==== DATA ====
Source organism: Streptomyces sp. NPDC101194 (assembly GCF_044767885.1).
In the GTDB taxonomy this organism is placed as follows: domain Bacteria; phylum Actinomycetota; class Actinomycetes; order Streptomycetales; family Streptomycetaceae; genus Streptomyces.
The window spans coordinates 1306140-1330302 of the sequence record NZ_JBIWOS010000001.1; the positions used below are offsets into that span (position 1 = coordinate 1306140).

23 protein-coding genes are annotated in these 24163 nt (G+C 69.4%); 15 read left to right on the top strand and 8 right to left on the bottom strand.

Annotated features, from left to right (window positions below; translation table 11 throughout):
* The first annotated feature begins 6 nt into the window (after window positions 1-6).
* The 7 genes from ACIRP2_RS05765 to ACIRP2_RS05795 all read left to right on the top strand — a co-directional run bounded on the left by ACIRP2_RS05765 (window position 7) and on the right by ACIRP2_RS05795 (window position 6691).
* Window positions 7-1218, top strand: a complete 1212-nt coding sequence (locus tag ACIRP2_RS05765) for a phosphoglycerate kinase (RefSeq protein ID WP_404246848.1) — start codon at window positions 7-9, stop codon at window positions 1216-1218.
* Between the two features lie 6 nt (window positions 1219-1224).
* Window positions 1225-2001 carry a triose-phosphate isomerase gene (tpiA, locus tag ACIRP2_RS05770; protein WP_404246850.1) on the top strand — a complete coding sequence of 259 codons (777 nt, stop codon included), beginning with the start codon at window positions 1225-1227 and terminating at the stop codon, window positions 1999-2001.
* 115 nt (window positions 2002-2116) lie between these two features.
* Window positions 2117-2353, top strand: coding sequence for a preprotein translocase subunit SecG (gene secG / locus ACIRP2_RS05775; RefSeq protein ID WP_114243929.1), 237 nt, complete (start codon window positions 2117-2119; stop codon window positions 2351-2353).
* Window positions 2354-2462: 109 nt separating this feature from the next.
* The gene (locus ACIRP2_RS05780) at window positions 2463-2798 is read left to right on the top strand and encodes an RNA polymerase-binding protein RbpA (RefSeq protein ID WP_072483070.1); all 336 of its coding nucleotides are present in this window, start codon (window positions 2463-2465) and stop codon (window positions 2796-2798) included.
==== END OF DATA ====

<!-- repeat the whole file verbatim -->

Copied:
Source organism: Streptomyces sp. NPDC101194 (assembly GCF_044767885.1).
In the GTDB taxonomy this organism is placed as follows: domain Bacteria; phylum Actinomycetota; class Actinomycetes; order Streptomycetales; family Streptomycetaceae; genus Streptomyces.
The window spans coordinates 1306140-1330302 of the sequence record NZ_JBIWOS010000001.1; the positions used below are offsets into that span (position 1 = coordinate 1306140).

23 protein-coding genes are annotated in these 24163 nt (G+C 69.4%); 15 read left to right on the top strand and 8 right to left on the bottom strand.

Annotated features, from left to right (window positions below; translation table 11 throughout):
* The first annotated feature begins 6 nt into the window (after window positions 1-6).
* The 7 genes from ACIRP2_RS05765 to ACIRP2_RS05795 all read left to right on the top strand — a co-directional run bounded on the left by ACIRP2_RS05765 (window position 7) and on the right by ACIRP2_RS05795 (window position 6691).
* Window positions 7-1218, top strand: a complete 1212-nt coding sequence (locus tag ACIRP2_RS05765) for a phosphoglycerate kinase (RefSeq protein ID WP_404246848.1) — start codon at window positions 7-9, stop codon at window positions 1216-1218.
* Between the two features lie 6 nt (window positions 1219-1224).
* Window positions 1225-2001 carry a triose-phosphate isomerase gene (tpiA, locus tag ACIRP2_RS05770; protein WP_404246850.1) on the top strand — a complete coding sequence of 259 codons (777 nt, stop codon included), beginning with the start codon at window positions 1225-1227 and terminating at the stop codon, window positions 1999-2001.
* 115 nt (window positions 2002-2116) lie between these two features.
* Window positions 2117-2353, top strand: coding sequence for a preprotein translocase subunit SecG (gene secG / locus ACIRP2_RS05775; RefSeq protein ID WP_114243929.1), 237 nt, complete (start codon window positions 2117-2119; stop codon window positions 2351-2353).
* Window positions 2354-2462: 109 nt separating this feature from the next.
* The gene (locus ACIRP2_RS05780) at window positions 2463-2798 is read left to right on the top strand and encodes an RNA polymerase-binding protein RbpA (RefSeq protein ID WP_072483070.1); all 336 of its coding nucleotides are present in this window, start codon (window positions 2463-2465) and stop codon (window positions 2796-2798) included.